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Thread: What does this code do/mean.....

  1. #1
    Senior Member
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    What does this code do/mean.....

    Hi,

    I hope someone can help, I am modifying an EByte WiFi-Uart library for Teensy and it includes various forms of this sort of code "Configuration configuration = *(Configuration*) c.data;".
    Can anyone help explain what it means/does.

    Thanks in advance.

    .

  2. #2
    Senior Member brtaylor's Avatar
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    Quote Originally Posted by BriComp View Post
    Hi,

    I hope someone can help, I am modifying an EByte WiFi-Uart library for Teensy and it includes various forms of this sort of code "Configuration configuration = *(Configuration*) c.data;".
    Can anyone help explain what it means/does.

    Thanks in advance.

    .
    Best guess without seeing the whole thing...Configuration is a struct and c.data is an array of chars or unsigned chars. They're casting the data pointed to by c.data to the struct - in other words, populating the struct configuration with data from c.data.

    Here is a trivial example:
    Code:
    struct Example {
      uint8_t a;
      uint8_t b;
      uint8_t c;
      uint8_t d;
    };
    
    uint8_t data[4] = {1, 2, 3, 4};
    
    void setup() {
      Serial.begin(115200);
      while(!Serial) {}
      Example ex = *(Example *)data;
      Serial.println(ex.a);
      Serial.println(ex.b);
      Serial.println(ex.c);
      Serial.println(ex.d);
    }
    
    void loop() {}
    Note, generally this isn't a great practice because you would need to understand the structure packing, which can be platform / compiler specific, but it can be an approach to storing the structure data as an array for writing to something like EEPROM.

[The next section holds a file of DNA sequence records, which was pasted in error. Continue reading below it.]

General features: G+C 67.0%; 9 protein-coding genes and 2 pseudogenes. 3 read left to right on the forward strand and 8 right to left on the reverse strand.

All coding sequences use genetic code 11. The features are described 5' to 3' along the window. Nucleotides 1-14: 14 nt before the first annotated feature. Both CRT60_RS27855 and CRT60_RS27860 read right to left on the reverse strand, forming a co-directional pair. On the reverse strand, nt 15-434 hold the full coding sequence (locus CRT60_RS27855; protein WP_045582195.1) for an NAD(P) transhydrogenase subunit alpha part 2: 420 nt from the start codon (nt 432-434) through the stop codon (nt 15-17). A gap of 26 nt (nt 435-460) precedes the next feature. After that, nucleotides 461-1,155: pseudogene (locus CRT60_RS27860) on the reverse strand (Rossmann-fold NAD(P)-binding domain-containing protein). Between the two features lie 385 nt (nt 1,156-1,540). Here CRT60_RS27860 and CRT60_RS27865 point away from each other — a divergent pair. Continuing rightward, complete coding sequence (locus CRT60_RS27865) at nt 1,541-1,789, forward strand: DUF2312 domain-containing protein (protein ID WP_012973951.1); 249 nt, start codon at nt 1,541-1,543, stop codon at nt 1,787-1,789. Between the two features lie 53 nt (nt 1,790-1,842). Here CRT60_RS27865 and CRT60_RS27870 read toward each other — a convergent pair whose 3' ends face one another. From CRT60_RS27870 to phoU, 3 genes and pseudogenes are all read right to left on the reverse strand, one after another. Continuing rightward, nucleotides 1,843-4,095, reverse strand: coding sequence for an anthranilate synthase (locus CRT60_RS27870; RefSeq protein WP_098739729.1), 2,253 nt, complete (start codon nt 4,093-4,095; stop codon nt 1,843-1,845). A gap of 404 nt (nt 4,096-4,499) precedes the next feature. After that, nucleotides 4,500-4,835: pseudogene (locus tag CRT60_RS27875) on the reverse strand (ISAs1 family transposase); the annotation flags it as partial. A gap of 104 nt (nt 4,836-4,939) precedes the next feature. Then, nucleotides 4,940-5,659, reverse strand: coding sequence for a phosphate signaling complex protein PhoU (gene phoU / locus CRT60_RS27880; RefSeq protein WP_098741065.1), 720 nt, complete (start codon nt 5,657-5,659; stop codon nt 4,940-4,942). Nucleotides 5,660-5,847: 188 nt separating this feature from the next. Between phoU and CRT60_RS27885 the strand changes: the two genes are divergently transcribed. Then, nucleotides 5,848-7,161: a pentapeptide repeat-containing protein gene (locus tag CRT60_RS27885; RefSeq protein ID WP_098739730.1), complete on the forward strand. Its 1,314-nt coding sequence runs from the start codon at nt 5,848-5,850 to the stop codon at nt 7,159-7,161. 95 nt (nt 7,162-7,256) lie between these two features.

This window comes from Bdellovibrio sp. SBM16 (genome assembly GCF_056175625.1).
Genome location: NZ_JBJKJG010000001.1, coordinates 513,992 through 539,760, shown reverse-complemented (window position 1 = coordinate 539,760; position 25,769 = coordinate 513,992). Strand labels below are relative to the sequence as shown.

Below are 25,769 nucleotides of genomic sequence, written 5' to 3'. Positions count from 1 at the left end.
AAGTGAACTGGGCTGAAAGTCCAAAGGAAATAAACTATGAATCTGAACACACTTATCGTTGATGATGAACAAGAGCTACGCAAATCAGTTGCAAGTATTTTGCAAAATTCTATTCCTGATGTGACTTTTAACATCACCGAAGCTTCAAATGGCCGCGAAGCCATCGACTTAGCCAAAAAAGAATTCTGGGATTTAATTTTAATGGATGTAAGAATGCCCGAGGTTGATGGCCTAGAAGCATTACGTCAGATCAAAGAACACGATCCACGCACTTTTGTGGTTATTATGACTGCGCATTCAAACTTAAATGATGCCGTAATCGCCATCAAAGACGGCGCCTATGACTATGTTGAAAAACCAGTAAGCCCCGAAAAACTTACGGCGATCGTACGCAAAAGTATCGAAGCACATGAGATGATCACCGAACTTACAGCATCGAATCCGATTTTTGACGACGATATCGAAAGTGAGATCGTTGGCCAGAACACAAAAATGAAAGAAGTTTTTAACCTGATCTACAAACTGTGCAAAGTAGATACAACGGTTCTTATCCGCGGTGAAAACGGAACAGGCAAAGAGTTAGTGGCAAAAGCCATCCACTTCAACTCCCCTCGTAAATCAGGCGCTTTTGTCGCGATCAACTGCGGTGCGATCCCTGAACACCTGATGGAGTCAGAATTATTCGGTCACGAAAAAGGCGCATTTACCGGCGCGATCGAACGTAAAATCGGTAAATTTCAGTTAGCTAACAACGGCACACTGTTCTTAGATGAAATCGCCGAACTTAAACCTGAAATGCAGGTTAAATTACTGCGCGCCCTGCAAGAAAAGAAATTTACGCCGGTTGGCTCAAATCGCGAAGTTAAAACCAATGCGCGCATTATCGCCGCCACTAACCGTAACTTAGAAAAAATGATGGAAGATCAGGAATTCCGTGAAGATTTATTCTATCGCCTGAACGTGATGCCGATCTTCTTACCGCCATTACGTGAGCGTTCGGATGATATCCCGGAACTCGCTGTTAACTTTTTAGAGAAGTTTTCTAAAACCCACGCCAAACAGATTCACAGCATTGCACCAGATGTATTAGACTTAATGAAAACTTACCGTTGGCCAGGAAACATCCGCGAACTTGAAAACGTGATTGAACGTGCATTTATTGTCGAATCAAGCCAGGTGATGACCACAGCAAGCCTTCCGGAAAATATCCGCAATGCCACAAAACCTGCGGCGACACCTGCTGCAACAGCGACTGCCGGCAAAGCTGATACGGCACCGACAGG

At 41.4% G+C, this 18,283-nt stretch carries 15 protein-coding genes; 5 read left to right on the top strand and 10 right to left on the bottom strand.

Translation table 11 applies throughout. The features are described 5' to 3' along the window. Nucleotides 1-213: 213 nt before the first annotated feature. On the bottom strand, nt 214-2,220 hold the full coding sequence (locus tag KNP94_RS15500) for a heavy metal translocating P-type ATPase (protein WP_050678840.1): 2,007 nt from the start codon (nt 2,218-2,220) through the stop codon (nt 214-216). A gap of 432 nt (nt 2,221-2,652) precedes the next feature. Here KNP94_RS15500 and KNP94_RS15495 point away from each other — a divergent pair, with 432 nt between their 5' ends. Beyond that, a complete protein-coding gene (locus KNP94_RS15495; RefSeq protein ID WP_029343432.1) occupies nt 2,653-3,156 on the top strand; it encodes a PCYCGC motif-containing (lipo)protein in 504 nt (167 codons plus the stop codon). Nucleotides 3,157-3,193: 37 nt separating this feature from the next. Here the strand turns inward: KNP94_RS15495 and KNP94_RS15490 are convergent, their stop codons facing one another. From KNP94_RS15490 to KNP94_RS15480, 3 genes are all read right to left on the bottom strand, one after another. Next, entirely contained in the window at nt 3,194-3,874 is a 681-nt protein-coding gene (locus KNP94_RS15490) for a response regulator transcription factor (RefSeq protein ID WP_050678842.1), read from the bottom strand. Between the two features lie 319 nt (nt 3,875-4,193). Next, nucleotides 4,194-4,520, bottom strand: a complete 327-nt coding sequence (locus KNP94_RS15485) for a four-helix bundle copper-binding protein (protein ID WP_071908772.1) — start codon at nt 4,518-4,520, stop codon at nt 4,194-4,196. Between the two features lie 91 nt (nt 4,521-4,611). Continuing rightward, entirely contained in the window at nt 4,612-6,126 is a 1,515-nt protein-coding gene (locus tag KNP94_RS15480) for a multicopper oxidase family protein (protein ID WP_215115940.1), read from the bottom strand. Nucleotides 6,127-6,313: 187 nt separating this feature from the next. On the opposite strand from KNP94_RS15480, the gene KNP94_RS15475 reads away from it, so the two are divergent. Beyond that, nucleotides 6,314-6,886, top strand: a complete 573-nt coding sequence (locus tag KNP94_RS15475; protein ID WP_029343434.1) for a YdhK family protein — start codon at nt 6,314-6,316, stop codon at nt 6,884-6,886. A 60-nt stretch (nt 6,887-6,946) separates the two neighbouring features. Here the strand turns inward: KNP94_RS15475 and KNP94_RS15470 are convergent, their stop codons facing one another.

3. #3
    Senior Member
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    Agree. This is a great way to write code that's "accidentally right," so it's best done with care, and only where necessary.

  4. #4
    Senior Member brtaylor's Avatar
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    Quote Originally Posted by Pilot View Post
    Agree. This is a great way to write code that's "accidentally right," so it's best done with care, and only where necessary.
    Just to add on to what Pilot is saying, when I've had a need to do similar operations in the past, and when I was reasonably certain that structs were ordered in a way such that they would be packed correctly, I've used static_assert as a method to check that my assumption was correct, i.e.:

    Code:
    struct Example {
      uint8_t a;
      uint8_t b;
      uint8_t c;
      uint8_t d;
    };
    
    uint8_t data[4] = {1, 2, 3, 4};
    
    static_assert(sizeof(Example) == sizeof(data), "Size mis-match");
    
    void setup() {
      Serial.begin(115200);
      while(!Serial) {}
      Example ex = *(Example *)data;
      Serial.println(ex.a);
      Serial.println(ex.b);
      Serial.println(ex.c);
      Serial.println(ex.d);
    }
    
    void loop() {}
    The assert will fail and the code won't compile if the struct is packed such that the size isn't equal to the array size (i.e. violating my assumption about the packing). The static assert is awesome because it is checked at compile time, so you don't risk any runtime overhead checking that it's true.

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